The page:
We applaud John Sabini and the New York State Racing and Wagering Board for taking this much needed action, and hope it will motivate other industry leaders in horse racing to do the same. Thank you to Joe Drape for yet another excellent column on this issue.
Cross-posted from the New York Times
Written by JOE DRAPE
New York authorities on Wednesday revoked the license of Richard Dutrow Jr., the trainer of the 2008 Kentucky Derby winner, Big Brown, barring him from state racetracks for 10 years and potentially ending the career of one of thoroughbred racing’s more controversial and successful horsemen.
The action by the New York State Racing and Wagering Board amounts to one of the most severe penalties issued in American racing and comes at a time when lawmakers, as well as many racing industry officials, are trying to restore confidence in the sport.
For years, Mr. Dutrow, whose horses have won some $80 million in purses and found themselves in the winner’s circle after any number of premier races across the globe, has been seen by many as the face of much of what is wrong with racing. Mr. Dutrow had been cited for nearly 70 violations at 15 racetracks in nine states — everything from hiding workouts of his horses to using powerful painkillers on horses he ultimately sent out to race.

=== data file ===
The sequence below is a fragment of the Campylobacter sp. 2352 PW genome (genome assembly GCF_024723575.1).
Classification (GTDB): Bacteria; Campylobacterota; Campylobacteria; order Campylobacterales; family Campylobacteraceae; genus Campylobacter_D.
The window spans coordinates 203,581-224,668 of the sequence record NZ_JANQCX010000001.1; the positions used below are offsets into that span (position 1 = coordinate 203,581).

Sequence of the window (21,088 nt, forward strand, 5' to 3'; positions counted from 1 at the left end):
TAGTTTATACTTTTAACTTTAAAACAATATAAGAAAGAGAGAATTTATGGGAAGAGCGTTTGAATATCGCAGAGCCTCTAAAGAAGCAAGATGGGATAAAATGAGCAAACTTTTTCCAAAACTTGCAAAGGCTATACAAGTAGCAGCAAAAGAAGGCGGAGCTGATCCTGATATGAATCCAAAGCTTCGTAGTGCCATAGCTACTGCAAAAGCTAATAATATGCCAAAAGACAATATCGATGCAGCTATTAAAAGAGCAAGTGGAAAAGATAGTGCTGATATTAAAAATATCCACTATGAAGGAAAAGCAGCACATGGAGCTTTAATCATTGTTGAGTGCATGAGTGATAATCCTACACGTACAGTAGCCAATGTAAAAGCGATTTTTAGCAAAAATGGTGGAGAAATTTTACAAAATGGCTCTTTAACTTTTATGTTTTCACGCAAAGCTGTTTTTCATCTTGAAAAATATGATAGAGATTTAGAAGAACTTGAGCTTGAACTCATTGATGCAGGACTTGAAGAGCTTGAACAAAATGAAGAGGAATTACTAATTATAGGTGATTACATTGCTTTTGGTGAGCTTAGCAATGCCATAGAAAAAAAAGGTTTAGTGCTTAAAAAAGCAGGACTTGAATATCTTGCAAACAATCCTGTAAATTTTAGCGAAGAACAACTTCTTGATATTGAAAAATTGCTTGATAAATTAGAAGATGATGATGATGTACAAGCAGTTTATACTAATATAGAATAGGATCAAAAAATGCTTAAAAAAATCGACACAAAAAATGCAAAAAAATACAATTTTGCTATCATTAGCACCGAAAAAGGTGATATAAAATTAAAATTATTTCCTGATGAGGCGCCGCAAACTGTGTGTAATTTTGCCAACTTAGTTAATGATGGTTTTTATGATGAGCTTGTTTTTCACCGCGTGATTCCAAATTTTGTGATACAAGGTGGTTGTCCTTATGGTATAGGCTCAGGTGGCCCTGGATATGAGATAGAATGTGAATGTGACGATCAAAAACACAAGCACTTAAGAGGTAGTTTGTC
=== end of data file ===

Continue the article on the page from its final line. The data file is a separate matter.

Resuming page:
“New York’s racing industry has no place or patience for Mr. Dutrow,” John Sabini, the chairman of the racing board, said in a statement. “His repeated violations and disregard of the rules of racing has eroded confidence in the betting public and caused an embarrassment throughout the industry.”
Concerns about drug use and possible cheating in horse racing have been the subject of Congressional hearings in recent years. Last spring, Representative Edward Whitfield, Republican of Kentucky, and Senator Tom Udall, Democrat of New Mexico, introduced legislation that proposed stiff penalties, including a permanent ban, for trainers whose horses test positive for drugs.
A growing body of evidence in the veterinary community indicates that the use of drugs — legal as well as illegal — is part of the reason the United States has the world’s worst mortality rate for thoroughbreds. Continue reading >>